Emily Fridlund

Emily Fridlund’s debut novel, History of Wolves, was a finalist for the 2017 Man Booker Prize, won the Sue Kaufman Prize for First Fiction from the American Academy of Arts & Letters, was a finalist for the PEN/Robert W. Bingham Prize for Debut Fiction, and was a New York Times Editors’ Choice, among other honors. Her story collection, Catapult (Sarabande, 2017), won the Mary McCarthy Prize in Short Fiction. Her creative work has appeared in a variety of journals, including Boston Review, ZYZZYVA, New Orleans Review, and Southwest Review.
Fridlund grew up in Minnesota and now resides in the Finger Lakes region of New York, where she is a visiting scholar in the Department of English at Cornell University. She received an MFA in fiction at Washington University in Saint Louis and a Ph.D. in literature and creative writing at the University of Southern California in 2014. Her graduate research was a study of simultaneity in modernist and contemporary narrative.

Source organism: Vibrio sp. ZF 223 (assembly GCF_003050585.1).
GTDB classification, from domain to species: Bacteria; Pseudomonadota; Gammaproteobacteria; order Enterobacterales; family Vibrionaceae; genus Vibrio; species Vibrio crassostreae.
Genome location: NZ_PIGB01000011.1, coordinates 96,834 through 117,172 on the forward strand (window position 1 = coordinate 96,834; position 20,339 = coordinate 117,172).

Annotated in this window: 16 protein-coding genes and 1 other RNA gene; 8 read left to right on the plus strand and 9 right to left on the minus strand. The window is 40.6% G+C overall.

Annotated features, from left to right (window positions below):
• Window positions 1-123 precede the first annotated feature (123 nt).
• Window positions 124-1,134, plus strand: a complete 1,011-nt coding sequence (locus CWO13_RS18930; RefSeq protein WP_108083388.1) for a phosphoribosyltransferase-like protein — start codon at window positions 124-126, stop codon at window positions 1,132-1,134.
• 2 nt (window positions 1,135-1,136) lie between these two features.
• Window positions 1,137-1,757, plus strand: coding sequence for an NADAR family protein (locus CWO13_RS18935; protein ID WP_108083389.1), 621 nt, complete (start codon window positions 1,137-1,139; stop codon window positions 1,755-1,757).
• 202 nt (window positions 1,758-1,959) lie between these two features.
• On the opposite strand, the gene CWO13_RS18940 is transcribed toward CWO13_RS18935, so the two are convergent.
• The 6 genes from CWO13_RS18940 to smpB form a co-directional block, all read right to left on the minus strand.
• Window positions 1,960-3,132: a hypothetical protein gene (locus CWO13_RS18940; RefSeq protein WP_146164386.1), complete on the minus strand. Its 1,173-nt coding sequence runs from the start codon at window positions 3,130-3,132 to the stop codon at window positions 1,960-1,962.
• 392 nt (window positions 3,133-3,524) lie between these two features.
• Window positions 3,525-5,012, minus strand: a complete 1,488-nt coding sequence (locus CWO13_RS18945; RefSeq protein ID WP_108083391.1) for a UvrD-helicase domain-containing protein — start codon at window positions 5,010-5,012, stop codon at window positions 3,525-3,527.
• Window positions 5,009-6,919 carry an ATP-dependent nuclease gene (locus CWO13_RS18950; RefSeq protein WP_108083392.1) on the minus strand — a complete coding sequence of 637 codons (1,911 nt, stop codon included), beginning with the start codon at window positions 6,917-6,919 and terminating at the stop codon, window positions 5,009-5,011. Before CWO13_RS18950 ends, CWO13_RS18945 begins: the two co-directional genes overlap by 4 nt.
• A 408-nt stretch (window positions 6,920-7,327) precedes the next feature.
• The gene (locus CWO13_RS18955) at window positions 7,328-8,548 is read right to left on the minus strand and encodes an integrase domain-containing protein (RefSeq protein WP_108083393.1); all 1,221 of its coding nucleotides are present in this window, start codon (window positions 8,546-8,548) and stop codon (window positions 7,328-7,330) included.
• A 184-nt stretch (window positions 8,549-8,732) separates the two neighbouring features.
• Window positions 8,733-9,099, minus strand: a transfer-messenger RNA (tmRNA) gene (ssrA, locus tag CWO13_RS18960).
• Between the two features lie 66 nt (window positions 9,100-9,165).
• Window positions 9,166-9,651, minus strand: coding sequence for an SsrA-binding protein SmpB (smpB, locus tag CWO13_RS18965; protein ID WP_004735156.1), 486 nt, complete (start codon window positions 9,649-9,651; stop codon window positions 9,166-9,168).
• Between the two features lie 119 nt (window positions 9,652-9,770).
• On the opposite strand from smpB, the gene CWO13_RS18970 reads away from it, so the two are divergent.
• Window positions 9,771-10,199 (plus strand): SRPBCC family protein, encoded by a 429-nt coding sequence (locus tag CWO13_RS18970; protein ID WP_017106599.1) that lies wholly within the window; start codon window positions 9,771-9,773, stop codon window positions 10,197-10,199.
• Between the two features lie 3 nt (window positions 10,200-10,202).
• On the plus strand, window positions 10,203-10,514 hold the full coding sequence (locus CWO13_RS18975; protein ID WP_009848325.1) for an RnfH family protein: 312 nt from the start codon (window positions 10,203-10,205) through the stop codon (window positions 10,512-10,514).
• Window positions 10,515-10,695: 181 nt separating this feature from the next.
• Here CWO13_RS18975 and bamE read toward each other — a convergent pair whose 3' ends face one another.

Emily's workshop in fiction is: The Queen Died Too. What makes for a compelling plot? How do you bring a story’s elements together in a moving way? E. M. Forster famously defined plot in terms of causality: “‘The king died and then the queen died’ is a story. ‘The king died, and then the queen died of grief’ is a plot.” Forster’s classic definition, however, fails to account for the all the subtler narrative structures that allow a story to accumulate meaning through other means: simultaneity, associations, layers, and silence. In this two-day workshop, we will consider plotting in the broadest of terms, playing with a variety of models for generating momentum and meaning in our work. We will experiment with a plurality of approaches to plotting and return to our own fiction with fresh ideas for shaping our raw stories.